The first prototypes of the FAL rifle were produced by Fabrique Nationale on the company’s own initiative in the aftermath of World War II, and presented to the British government for testing in early 1947. Initial tests were made at the Enfield ranges in April of 1948, comparing the FN Carbine in 7.92×33 Kurz (later to evolve into the FAL) against a Sten gun, an M2 .30-cal Carbine, and a German MP44. The FN Carbine performed will in the testing (we will cover this rifle more extensively in a separate article later on), but the British government was looking for a cartridge larger than the German Kurz round. The result was the first FAL (Fusil Automatique Leger, or light automatic rifle).
This first FAL was chambered for the .280/30 cartridge, which was a compromise cartridge using the .280 (7mm) bore diameter believed ideal by the British at the time and the general case dimensions of the American T65 cartridge (which would become the 7.62×51 NATO). It fired a 140 grain bullet at 2400 fps, with the intention of being an intermediate cartridge that could be used accurately with full-auto shoulder fire. The rifle itself was remarkably similar to the final production versions of the FAL, differing only in details. The locking and operating mechanisms were well enough developed in the early design that they did not need to be changed throughout later development.
Testing of this rifle took place in 1950 at Aberdeen Proving Grounds in Maryland,alongside the EM2 (also in .280/30 caliber) and the American T25, a development of the M1 Garand chambered for the T65 .30-caliber cartridge. The FAL performed well in testing, and was much admired by the British troops present. It also gained respect among the Americans for reliability. In fairness to the T25 rifle, the T65 ammunition used at the trials was an experimental batch and had consistency problems which led to malfunctions in the T25.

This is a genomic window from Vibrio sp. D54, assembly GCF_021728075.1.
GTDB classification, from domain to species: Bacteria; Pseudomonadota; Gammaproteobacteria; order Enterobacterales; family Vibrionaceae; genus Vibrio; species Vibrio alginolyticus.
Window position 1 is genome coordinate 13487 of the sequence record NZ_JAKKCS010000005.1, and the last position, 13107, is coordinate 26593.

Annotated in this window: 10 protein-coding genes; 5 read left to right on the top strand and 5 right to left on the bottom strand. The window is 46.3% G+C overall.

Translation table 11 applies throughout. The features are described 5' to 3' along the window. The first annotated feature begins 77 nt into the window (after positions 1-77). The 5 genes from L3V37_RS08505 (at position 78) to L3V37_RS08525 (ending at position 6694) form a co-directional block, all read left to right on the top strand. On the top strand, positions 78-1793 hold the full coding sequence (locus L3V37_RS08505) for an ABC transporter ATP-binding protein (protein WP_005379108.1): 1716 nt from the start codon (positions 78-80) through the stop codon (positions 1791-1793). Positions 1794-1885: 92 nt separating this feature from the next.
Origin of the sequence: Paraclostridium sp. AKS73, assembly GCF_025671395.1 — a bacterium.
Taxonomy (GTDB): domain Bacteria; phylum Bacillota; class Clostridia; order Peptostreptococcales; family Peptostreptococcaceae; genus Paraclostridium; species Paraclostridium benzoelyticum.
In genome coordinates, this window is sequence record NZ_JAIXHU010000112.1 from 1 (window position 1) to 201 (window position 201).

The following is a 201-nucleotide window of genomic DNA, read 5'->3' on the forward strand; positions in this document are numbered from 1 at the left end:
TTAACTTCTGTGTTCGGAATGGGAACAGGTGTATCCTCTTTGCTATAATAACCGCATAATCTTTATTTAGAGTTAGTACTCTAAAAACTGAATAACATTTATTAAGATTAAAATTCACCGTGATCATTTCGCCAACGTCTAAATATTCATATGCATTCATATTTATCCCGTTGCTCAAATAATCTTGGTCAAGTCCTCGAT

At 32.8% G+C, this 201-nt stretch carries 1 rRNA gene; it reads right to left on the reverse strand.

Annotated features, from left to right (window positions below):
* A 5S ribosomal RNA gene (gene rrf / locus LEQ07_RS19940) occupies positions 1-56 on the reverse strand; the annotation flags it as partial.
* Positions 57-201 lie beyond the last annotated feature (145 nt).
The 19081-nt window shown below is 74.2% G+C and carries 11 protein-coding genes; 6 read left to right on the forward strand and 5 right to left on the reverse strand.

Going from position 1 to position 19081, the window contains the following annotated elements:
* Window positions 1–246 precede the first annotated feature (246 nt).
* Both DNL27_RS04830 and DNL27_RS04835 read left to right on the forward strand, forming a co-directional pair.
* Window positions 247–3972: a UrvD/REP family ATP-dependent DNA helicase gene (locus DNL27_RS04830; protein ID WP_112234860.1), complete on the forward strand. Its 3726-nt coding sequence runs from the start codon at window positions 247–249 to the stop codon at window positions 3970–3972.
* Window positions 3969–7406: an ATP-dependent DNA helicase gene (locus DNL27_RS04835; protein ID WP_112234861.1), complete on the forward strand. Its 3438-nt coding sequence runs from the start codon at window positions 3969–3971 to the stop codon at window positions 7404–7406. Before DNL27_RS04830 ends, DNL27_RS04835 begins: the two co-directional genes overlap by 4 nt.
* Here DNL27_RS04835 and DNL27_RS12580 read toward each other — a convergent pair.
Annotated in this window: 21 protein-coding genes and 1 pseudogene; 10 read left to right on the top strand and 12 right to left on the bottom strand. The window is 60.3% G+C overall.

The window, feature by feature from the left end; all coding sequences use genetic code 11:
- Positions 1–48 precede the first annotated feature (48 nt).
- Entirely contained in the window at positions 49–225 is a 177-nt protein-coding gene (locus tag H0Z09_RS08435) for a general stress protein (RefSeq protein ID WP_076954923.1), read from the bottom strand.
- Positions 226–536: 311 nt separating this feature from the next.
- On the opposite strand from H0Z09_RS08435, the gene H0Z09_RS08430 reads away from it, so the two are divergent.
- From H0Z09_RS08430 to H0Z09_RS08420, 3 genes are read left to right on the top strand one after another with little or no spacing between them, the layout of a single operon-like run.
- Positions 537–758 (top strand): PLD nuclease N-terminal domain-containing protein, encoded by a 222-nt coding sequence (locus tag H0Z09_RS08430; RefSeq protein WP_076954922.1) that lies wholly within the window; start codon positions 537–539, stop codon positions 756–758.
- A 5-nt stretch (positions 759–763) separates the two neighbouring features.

There were three written American objections to the .280 FAL, and one unwritten. The written complaints were its low velocity, poor arctic performance, and small bullet volume. The low velocity was deliberate to improve automatic fire accuracy, but the Americans were concerned that when firing at 700 yards the bullet would be 8 feet high at 400 yards, thus entirely missing a target at that distance. The British counterpoint to this was to note that the declared maximum range of the round was 600 yards. Considering the USSR as the most anticipated enemy at the time, arctic combat was a more significant concern than today, and low temperatures would only exacerbate the trajectory issues claimed by the American observers. Finally, the US military had a stated need for tracer and observation (explosive) cartridges for its infantry rifle, and it was claimed that the 7mm bore was too small to contain enough material to make effective projectiles of these types (later experience would prove this claim wrong). The major unwritten objection to the FAL was that it was not an American development. The head of the US Ordnance R&D, Colonel Rene Studler, was fundamentally unwilling to adopt a foreign rifle design.
Unfortunately, a major opportunity to reach a compromise was lost when the American and British delegations came to different understandings of the testing results. The British came away with the understanding that the .280 cartridge needed further development, while the American take-away was that the .280 was fundamentally unsound. For more details on this and the rest of the FAL development story, I highly recommend Blake Steven’s excellent three-volume work on the FAL (published by Collector Grade, but now out of print).
We have a gallery of photos of one of the .280/30 FAL prototype, courtesy of the UK MoD: